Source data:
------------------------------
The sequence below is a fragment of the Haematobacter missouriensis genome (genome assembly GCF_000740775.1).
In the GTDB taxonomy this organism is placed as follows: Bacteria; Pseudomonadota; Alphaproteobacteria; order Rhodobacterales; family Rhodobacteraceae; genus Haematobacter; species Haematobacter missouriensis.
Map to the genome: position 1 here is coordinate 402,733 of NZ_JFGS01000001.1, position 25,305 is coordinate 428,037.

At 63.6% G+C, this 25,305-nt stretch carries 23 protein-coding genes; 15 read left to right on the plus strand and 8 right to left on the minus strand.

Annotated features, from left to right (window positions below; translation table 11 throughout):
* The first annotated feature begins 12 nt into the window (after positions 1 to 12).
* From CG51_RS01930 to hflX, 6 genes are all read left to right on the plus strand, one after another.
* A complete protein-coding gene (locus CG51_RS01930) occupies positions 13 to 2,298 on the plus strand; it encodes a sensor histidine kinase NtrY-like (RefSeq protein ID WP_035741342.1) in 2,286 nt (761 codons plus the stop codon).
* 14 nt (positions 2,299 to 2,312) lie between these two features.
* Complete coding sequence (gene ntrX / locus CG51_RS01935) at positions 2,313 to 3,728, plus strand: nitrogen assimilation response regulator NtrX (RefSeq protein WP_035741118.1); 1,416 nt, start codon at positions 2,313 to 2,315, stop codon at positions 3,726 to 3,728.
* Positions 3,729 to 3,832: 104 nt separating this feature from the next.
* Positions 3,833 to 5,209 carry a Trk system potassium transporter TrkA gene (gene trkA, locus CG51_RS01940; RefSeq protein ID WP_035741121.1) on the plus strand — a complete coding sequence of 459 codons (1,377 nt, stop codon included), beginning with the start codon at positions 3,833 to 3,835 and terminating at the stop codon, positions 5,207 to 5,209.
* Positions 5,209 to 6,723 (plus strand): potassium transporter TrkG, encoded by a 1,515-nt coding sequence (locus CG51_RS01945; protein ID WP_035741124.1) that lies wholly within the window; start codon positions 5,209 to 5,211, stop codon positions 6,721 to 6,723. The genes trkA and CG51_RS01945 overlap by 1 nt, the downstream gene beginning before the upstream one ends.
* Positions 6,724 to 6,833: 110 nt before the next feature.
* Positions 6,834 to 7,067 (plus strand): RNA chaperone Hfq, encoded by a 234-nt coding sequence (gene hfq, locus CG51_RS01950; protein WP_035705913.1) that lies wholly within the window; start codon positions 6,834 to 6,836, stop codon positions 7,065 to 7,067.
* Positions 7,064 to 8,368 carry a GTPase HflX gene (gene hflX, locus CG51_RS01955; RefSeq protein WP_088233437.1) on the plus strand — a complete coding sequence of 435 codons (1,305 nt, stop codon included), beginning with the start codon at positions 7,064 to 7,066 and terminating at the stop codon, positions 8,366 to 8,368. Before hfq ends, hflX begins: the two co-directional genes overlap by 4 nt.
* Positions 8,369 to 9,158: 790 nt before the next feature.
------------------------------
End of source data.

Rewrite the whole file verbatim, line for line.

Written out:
The sequence below is a fragment of the Haematobacter missouriensis genome (genome assembly GCF_000740775.1).
In the GTDB taxonomy this organism is placed as follows: Bacteria; Pseudomonadota; Alphaproteobacteria; order Rhodobacterales; family Rhodobacteraceae; genus Haematobacter; species Haematobacter missouriensis.
Map to the genome: position 1 here is coordinate 402,733 of NZ_JFGS01000001.1, position 25,305 is coordinate 428,037.

At 63.6% G+C, this 25,305-nt stretch carries 23 protein-coding genes; 15 read left to right on the plus strand and 8 right to left on the minus strand.

Annotated features, from left to right (window positions below; translation table 11 throughout):
* The first annotated feature begins 12 nt into the window (after positions 1 to 12).
* From CG51_RS01930 to hflX, 6 genes are all read left to right on the plus strand, one after another.
* A complete protein-coding gene (locus CG51_RS01930) occupies positions 13 to 2,298 on the plus strand; it encodes a sensor histidine kinase NtrY-like (RefSeq protein ID WP_035741342.1) in 2,286 nt (761 codons plus the stop codon).
* 14 nt (positions 2,299 to 2,312) lie between these two features.
* Complete coding sequence (gene ntrX / locus CG51_RS01935) at positions 2,313 to 3,728, plus strand: nitrogen assimilation response regulator NtrX (RefSeq protein WP_035741118.1); 1,416 nt, start codon at positions 2,313 to 2,315, stop codon at positions 3,726 to 3,728.
* Positions 3,729 to 3,832: 104 nt separating this feature from the next.
* Positions 3,833 to 5,209 carry a Trk system potassium transporter TrkA gene (gene trkA, locus CG51_RS01940; RefSeq protein ID WP_035741121.1) on the plus strand — a complete coding sequence of 459 codons (1,377 nt, stop codon included), beginning with the start codon at positions 3,833 to 3,835 and terminating at the stop codon, positions 5,207 to 5,209.
* Positions 5,209 to 6,723 (plus strand): potassium transporter TrkG, encoded by a 1,515-nt coding sequence (locus CG51_RS01945; protein ID WP_035741124.1) that lies wholly within the window; start codon positions 5,209 to 5,211, stop codon positions 6,721 to 6,723. The genes trkA and CG51_RS01945 overlap by 1 nt, the downstream gene beginning before the upstream one ends.
* Positions 6,724 to 6,833: 110 nt before the next feature.
* Positions 6,834 to 7,067 (plus strand): RNA chaperone Hfq, encoded by a 234-nt coding sequence (gene hfq, locus CG51_RS01950; protein WP_035705913.1) that lies wholly within the window; start codon positions 6,834 to 6,836, stop codon positions 7,065 to 7,067.
* Positions 7,064 to 8,368 carry a GTPase HflX gene (gene hflX, locus CG51_RS01955; RefSeq protein WP_088233437.1) on the plus strand — a complete coding sequence of 435 codons (1,305 nt, stop codon included), beginning with the start codon at positions 7,064 to 7,066 and terminating at the stop codon, positions 8,366 to 8,368. Before hfq ends, hflX begins: the two co-directional genes overlap by 4 nt.
* Positions 8,369 to 9,158: 790 nt before the next feature.